Only 9 percent of content created in enterprise marketing departments is viewed more than five times by the sales department, according to Docurated’s latest State of Sales Enablement report.

Apart from an apparent lack of strategy around content creation, marketing and sales teams are not communicating and appear to be creating content in silos. Read more here.

How to turn metrics and analyses into actionable insights

The good news is that organizations are collecting and creating more data, but they also have better analytics tools and techniques available. The bad news is that there can be too much of a good thing. Paul Blasé from PriceWaterhouseCoopers explains it like this:

“For example, they (…the senior management…) can debate, ‘well why did the market grow at this rate when I assumed [it would grow] at this rate; or why did this competitor gain share versus me, when I assumed the opposite would happen because I dropped my price? It’s about combining the intuition and the experience with the science of data analytics together to help an executive team make better decisions, and that’s where we’re seeing traction.”

The challenge is to allow the poetry to enter the discussion – expressed by Blasé as combining intuition with experience. Because what characterises these questions is that executives tend to address historical data with lagging indicators and based on KPIs and other metrics they defined not from insights they need, but from data that is available to them within the scope of the reporting and analytics tools that they currently use.

The Harvard Business Review conducted an interesting study among graduates who were in positions where the focus was on researching competitive intelligence. And concluded that only half of the companies actually use the competitive intelligence that they collect.

Why? Because when decisions are made, he or she who shouts the loudest, normally defines the game. So if data is collected and interpreted only to reconfirm an assumption or justify a strategy already defined, or if the actual data provides insights that are countering the loudest shouter, management may end up making some very bad decisions. But you can turn it around – if you listen and understand what the data tells you, successful decisions will help your business and your career. One of the examples from the Harvard Business Review study is from a pharmaceutical company that used the data to make business related decisions:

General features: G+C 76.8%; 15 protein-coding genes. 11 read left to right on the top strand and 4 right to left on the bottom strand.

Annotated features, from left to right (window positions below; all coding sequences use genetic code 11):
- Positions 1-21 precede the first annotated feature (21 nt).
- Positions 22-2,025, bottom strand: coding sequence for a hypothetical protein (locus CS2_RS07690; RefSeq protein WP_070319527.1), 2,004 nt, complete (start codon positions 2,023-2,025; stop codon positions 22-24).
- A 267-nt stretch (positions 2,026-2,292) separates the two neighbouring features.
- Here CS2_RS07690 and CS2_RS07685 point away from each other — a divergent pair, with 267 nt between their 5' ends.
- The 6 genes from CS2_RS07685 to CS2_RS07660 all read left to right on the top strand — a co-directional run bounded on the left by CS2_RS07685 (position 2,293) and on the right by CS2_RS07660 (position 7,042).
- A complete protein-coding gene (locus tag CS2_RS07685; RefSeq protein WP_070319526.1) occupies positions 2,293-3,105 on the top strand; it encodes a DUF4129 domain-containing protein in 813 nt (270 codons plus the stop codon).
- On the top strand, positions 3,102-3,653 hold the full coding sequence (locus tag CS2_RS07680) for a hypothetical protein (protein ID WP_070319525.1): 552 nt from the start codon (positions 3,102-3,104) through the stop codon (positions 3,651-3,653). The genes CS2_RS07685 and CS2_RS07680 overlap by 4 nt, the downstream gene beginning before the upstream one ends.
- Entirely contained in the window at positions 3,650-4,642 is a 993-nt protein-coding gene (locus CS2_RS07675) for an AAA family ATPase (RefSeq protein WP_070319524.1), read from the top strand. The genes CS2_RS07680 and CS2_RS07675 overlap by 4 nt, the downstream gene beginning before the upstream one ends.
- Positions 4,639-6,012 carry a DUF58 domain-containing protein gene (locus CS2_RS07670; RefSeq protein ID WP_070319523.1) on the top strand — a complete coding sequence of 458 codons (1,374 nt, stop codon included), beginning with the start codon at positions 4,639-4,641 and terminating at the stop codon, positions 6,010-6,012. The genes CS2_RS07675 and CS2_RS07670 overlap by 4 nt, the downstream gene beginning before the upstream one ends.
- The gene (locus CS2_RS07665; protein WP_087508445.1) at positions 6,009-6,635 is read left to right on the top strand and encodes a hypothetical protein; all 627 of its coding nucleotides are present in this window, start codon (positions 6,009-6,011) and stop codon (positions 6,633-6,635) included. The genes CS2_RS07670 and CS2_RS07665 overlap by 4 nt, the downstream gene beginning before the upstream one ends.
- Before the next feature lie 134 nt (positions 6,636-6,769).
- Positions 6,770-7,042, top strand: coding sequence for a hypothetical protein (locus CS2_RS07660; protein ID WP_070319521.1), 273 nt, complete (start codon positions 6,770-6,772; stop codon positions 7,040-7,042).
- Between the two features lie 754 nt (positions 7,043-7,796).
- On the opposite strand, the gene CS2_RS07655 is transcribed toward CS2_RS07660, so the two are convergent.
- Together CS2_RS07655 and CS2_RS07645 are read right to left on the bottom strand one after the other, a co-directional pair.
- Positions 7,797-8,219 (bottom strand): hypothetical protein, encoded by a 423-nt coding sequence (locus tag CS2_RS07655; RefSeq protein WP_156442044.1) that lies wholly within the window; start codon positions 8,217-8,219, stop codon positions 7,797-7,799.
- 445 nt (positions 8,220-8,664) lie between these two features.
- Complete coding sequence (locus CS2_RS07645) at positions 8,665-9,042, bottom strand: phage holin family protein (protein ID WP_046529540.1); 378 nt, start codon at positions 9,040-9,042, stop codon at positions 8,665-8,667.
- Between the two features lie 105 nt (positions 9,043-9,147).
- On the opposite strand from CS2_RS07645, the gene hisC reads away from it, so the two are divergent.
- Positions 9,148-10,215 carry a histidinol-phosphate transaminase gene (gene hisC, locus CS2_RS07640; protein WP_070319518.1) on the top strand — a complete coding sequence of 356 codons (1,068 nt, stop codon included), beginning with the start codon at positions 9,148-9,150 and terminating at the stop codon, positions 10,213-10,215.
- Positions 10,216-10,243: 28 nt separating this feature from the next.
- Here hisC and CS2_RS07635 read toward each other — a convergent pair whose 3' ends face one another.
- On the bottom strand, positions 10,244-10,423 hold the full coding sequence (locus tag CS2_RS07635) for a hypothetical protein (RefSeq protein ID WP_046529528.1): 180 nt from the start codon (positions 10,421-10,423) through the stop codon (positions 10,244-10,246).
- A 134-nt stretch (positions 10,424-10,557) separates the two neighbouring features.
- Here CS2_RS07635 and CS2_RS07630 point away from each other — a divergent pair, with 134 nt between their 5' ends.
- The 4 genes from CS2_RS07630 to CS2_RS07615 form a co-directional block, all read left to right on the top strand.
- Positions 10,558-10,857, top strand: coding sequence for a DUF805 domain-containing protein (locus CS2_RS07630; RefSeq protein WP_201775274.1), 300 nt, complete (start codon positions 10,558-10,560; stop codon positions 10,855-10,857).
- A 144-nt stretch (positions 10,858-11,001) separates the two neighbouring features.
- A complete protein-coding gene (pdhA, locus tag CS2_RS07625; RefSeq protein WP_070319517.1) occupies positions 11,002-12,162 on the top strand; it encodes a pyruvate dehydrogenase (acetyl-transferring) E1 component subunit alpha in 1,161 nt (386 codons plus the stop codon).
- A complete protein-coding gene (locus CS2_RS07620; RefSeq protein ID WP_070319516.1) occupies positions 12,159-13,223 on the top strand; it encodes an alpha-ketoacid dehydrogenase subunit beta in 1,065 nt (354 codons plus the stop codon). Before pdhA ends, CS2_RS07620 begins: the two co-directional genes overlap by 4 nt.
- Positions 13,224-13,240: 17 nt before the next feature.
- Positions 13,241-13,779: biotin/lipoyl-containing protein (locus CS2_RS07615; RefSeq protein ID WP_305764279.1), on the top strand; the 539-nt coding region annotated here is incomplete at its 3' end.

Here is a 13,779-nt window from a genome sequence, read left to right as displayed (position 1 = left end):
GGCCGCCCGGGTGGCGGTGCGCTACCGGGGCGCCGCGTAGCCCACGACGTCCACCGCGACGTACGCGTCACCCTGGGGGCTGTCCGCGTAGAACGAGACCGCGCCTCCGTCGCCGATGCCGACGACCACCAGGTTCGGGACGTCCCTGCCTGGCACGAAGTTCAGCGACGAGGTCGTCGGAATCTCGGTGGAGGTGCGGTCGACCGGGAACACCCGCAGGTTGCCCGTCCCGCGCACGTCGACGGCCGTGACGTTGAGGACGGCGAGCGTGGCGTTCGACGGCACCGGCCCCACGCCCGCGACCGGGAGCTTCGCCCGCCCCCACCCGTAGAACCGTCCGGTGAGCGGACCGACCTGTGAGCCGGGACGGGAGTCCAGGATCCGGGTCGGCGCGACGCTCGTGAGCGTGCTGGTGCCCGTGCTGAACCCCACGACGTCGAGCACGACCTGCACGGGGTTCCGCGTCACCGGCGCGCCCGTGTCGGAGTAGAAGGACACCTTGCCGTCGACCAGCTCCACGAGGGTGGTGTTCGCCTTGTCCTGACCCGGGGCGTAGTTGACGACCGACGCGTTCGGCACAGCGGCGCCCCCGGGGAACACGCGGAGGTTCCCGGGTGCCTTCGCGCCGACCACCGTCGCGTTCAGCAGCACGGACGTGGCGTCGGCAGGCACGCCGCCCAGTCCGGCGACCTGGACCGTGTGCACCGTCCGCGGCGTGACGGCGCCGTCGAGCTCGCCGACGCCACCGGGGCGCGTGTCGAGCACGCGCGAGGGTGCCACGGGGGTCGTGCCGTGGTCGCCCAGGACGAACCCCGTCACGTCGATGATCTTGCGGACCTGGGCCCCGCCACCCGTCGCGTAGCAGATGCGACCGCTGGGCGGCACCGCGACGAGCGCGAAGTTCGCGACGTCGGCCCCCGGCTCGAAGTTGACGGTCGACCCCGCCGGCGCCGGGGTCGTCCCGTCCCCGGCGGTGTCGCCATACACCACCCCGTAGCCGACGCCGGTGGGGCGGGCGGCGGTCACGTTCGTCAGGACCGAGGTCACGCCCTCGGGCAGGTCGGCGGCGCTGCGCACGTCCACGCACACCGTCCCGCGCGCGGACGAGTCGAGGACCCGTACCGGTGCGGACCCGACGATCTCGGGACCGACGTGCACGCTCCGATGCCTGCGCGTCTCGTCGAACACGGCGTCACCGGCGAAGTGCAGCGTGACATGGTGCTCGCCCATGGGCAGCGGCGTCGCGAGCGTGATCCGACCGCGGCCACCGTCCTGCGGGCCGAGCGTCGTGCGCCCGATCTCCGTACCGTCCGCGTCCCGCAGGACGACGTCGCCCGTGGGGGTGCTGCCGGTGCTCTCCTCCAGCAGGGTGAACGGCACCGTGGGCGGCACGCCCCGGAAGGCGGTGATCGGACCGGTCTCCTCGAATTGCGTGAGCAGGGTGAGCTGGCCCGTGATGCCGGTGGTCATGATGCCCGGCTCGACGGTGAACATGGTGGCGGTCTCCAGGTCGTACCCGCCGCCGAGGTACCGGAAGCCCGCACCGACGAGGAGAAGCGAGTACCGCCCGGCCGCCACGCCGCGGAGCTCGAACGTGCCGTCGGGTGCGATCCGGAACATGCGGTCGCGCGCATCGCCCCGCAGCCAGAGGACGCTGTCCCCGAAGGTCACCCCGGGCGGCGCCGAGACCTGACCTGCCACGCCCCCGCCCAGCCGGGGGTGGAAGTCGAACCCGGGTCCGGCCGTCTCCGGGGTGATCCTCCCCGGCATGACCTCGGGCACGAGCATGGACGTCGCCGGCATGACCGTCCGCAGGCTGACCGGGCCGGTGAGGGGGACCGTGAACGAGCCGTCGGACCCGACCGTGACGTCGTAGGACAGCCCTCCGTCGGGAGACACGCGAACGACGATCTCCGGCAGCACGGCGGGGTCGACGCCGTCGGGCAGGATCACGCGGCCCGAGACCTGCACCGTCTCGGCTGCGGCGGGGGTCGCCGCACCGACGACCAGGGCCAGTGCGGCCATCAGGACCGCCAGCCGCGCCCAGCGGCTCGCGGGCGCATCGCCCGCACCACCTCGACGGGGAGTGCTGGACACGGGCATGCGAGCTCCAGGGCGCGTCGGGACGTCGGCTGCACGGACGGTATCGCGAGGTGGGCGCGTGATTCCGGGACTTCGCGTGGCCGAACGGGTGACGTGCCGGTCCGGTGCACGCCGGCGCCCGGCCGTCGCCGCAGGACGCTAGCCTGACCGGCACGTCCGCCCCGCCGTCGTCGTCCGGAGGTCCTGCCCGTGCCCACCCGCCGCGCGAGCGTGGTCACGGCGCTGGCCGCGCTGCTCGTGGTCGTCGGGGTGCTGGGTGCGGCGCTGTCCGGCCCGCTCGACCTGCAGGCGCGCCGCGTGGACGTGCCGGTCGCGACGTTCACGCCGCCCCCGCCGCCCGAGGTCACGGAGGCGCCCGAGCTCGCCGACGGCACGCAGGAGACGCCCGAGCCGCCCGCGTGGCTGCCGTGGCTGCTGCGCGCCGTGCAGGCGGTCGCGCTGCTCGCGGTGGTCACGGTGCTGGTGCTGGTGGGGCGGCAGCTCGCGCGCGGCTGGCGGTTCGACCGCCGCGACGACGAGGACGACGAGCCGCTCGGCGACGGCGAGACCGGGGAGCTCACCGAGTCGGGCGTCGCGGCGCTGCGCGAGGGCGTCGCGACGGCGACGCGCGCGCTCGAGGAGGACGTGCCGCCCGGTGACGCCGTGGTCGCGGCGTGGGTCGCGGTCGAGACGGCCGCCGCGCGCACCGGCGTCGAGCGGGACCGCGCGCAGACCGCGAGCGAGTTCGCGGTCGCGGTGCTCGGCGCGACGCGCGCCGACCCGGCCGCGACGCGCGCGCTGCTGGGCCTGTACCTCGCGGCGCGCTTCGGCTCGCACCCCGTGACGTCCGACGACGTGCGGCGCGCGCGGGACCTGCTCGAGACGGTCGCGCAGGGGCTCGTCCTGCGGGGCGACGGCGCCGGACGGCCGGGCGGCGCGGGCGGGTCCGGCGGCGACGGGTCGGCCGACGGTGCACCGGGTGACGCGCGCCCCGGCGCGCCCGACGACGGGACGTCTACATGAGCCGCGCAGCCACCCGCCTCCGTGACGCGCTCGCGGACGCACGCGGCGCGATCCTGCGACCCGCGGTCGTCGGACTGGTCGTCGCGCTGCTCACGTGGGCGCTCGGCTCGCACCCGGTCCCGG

A common theme across industries was the smart reallocation of resources. One analyst told us that their company had stopped development on a project that was consuming lots of local resources after the analysis indicated it wouldn’t be effective. They then re-applied those resources to an area with true growth potential — that area is now starting to take off. In a different company, an analysis led to the cancellation of an extremely high-risk R&D program. (Benjamin Gilad, Leonard M. Fuld, Harvard Business Review Jan 28, 2016)

Read more about why organizations struggle to get data cultures right in this article by David Weldon from Information Management.

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From chaos to order

In the second half of this video  the SBI (Sales Benchmark Index) Revenue Growth Maturity Model defines the evolutionary flow from data strategy chaos to order:

  1. Chaos – the organisation has a corporate data strategy but it is not translated into a functional direction.
  2. Defined – there is both a corporate and functional strategy, but they are not implemented.
  3. Implemented – now, the strategies for both corporate and functions are implemented but remain separate entities and not aligned.
  4. Managed – now we have aligned the strategies to run the organisation with a defined goal and actionable insights
  5. Predictable – aligned both internally within the organisation and including and integrating external data sources from the market.